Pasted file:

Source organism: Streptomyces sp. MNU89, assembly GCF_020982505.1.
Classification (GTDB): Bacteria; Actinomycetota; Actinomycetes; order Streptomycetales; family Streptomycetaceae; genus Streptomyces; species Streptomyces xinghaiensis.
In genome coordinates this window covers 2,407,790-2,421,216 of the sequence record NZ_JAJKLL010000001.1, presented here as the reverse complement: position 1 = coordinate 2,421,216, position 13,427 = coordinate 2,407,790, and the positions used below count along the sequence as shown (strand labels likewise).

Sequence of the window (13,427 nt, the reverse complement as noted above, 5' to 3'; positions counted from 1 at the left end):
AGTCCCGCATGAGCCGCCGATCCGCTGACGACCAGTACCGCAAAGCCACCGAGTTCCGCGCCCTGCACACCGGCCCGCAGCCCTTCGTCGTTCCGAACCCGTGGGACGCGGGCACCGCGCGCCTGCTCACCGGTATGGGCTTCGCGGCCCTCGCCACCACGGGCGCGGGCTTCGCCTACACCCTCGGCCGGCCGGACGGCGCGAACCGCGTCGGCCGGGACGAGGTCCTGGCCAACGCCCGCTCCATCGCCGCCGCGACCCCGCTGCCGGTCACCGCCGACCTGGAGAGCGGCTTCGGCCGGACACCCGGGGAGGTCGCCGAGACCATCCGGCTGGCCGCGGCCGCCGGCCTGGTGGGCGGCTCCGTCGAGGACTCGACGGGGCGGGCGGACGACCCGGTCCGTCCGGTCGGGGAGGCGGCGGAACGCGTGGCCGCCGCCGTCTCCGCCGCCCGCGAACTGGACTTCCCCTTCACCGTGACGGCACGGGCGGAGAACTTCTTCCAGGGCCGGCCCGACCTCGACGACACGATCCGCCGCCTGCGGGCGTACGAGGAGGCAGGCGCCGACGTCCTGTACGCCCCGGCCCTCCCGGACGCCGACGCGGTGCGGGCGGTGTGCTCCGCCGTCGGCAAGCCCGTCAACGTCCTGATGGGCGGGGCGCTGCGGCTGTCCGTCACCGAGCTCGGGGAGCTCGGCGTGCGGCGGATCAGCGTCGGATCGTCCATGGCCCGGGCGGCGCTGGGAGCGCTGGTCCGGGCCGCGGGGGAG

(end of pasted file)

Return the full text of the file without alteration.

Source organism: Streptomyces sp. MNU89, assembly GCF_020982505.1.
Classification (GTDB): Bacteria; Actinomycetota; Actinomycetes; order Streptomycetales; family Streptomycetaceae; genus Streptomyces; species Streptomyces xinghaiensis.
In genome coordinates this window covers 2,407,790-2,421,216 of the sequence record NZ_JAJKLL010000001.1, presented here as the reverse complement: position 1 = coordinate 2,421,216, position 13,427 = coordinate 2,407,790, and the positions used below count along the sequence as shown (strand labels likewise).

Sequence of the window (13,427 nt, the reverse complement as noted above, 5' to 3'; positions counted from 1 at the left end):
AGTCCCGCATGAGCCGCCGATCCGCTGACGACCAGTACCGCAAAGCCACCGAGTTCCGCGCCCTGCACACCGGCCCGCAGCCCTTCGTCGTTCCGAACCCGTGGGACGCGGGCACCGCGCGCCTGCTCACCGGTATGGGCTTCGCGGCCCTCGCCACCACGGGCGCGGGCTTCGCCTACACCCTCGGCCGGCCGGACGGCGCGAACCGCGTCGGCCGGGACGAGGTCCTGGCCAACGCCCGCTCCATCGCCGCCGCGACCCCGCTGCCGGTCACCGCCGACCTGGAGAGCGGCTTCGGCCGGACACCCGGGGAGGTCGCCGAGACCATCCGGCTGGCCGCGGCCGCCGGCCTGGTGGGCGGCTCCGTCGAGGACTCGACGGGGCGGGCGGACGACCCGGTCCGTCCGGTCGGGGAGGCGGCGGAACGCGTGGCCGCCGCCGTCTCCGCCGCCCGCGAACTGGACTTCCCCTTCACCGTGACGGCACGGGCGGAGAACTTCTTCCAGGGCCGGCCCGACCTCGACGACACGATCCGCCGCCTGCGGGCGTACGAGGAGGCAGGCGCCGACGTCCTGTACGCCCCGGCCCTCCCGGACGCCGACGCGGTGCGGGCGGTGTGCTCCGCCGTCGGCAAGCCCGTCAACGTCCTGATGGGCGGGGCGCTGCGGCTGTCCGTCACCGAGCTCGGGGAGCTCGGCGTGCGGCGGATCAGCGTCGGATCGTCCATGGCCCGGGCGGCGCTGGGAGCGCTGGTCCGGGCCGCGGGGGAG